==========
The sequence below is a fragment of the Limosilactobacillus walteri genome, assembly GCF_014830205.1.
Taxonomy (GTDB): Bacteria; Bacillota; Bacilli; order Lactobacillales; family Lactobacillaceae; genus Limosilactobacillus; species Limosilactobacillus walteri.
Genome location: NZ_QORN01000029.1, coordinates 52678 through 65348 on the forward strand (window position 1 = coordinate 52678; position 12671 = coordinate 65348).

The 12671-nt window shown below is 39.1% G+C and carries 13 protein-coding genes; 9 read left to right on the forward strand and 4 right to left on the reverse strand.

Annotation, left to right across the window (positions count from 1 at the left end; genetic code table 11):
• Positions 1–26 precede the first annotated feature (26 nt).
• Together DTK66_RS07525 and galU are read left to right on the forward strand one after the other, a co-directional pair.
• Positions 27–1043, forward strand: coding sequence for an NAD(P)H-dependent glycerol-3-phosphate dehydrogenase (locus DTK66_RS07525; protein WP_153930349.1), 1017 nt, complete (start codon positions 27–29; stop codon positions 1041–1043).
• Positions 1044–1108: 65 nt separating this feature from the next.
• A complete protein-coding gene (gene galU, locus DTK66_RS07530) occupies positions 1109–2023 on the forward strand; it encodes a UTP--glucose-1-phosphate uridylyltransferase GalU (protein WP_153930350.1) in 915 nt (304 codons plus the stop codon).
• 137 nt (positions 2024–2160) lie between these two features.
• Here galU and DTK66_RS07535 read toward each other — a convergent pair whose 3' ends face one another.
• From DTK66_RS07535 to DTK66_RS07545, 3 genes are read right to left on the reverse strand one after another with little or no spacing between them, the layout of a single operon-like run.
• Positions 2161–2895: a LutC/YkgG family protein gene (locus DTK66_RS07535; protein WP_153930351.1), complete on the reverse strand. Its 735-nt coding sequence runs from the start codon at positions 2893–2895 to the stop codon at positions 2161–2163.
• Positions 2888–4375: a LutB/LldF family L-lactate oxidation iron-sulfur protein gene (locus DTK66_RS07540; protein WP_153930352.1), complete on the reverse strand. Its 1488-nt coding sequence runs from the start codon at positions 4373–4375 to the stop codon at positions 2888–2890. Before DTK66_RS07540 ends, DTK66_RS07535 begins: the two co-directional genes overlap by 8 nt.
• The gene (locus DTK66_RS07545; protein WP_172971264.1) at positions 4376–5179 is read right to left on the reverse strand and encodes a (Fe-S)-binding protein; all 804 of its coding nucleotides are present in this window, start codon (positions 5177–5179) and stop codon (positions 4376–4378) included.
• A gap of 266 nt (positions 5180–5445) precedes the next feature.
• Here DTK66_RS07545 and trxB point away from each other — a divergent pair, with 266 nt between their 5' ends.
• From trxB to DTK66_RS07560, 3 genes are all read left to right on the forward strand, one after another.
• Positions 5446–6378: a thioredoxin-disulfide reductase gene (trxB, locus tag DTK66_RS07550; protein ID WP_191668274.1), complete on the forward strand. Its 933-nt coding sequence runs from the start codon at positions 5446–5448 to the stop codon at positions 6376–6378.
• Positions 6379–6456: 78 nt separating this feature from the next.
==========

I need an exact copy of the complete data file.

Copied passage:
The sequence below is a fragment of the Limosilactobacillus walteri genome, assembly GCF_014830205.1.
Taxonomy (GTDB): Bacteria; Bacillota; Bacilli; order Lactobacillales; family Lactobacillaceae; genus Limosilactobacillus; species Limosilactobacillus walteri.
Genome location: NZ_QORN01000029.1, coordinates 52678 through 65348 on the forward strand (window position 1 = coordinate 52678; position 12671 = coordinate 65348).

The 12671-nt window shown below is 39.1% G+C and carries 13 protein-coding genes; 9 read left to right on the forward strand and 4 right to left on the reverse strand.

Annotation, left to right across the window (positions count from 1 at the left end; genetic code table 11):
• Positions 1–26 precede the first annotated feature (26 nt).
• Together DTK66_RS07525 and galU are read left to right on the forward strand one after the other, a co-directional pair.
• Positions 27–1043, forward strand: coding sequence for an NAD(P)H-dependent glycerol-3-phosphate dehydrogenase (locus DTK66_RS07525; protein WP_153930349.1), 1017 nt, complete (start codon positions 27–29; stop codon positions 1041–1043).
• Positions 1044–1108: 65 nt separating this feature from the next.
• A complete protein-coding gene (gene galU, locus DTK66_RS07530) occupies positions 1109–2023 on the forward strand; it encodes a UTP--glucose-1-phosphate uridylyltransferase GalU (protein WP_153930350.1) in 915 nt (304 codons plus the stop codon).
• 137 nt (positions 2024–2160) lie between these two features.
• Here galU and DTK66_RS07535 read toward each other — a convergent pair whose 3' ends face one another.
• From DTK66_RS07535 to DTK66_RS07545, 3 genes are read right to left on the reverse strand one after another with little or no spacing between them, the layout of a single operon-like run.
• Positions 2161–2895: a LutC/YkgG family protein gene (locus DTK66_RS07535; protein WP_153930351.1), complete on the reverse strand. Its 735-nt coding sequence runs from the start codon at positions 2893–2895 to the stop codon at positions 2161–2163.
• Positions 2888–4375: a LutB/LldF family L-lactate oxidation iron-sulfur protein gene (locus DTK66_RS07540; protein WP_153930352.1), complete on the reverse strand. Its 1488-nt coding sequence runs from the start codon at positions 4373–4375 to the stop codon at positions 2888–2890. Before DTK66_RS07540 ends, DTK66_RS07535 begins: the two co-directional genes overlap by 8 nt.
• The gene (locus DTK66_RS07545; protein WP_172971264.1) at positions 4376–5179 is read right to left on the reverse strand and encodes a (Fe-S)-binding protein; all 804 of its coding nucleotides are present in this window, start codon (positions 5177–5179) and stop codon (positions 4376–4378) included.
• A gap of 266 nt (positions 5180–5445) precedes the next feature.
• Here DTK66_RS07545 and trxB point away from each other — a divergent pair, with 266 nt between their 5' ends.
• From trxB to DTK66_RS07560, 3 genes are all read left to right on the forward strand, one after another.
• Positions 5446–6378: a thioredoxin-disulfide reductase gene (trxB, locus tag DTK66_RS07550; protein ID WP_191668274.1), complete on the forward strand. Its 933-nt coding sequence runs from the start codon at positions 5446–5448 to the stop codon at positions 6376–6378.
• Positions 6379–6456: 78 nt separating this feature from the next.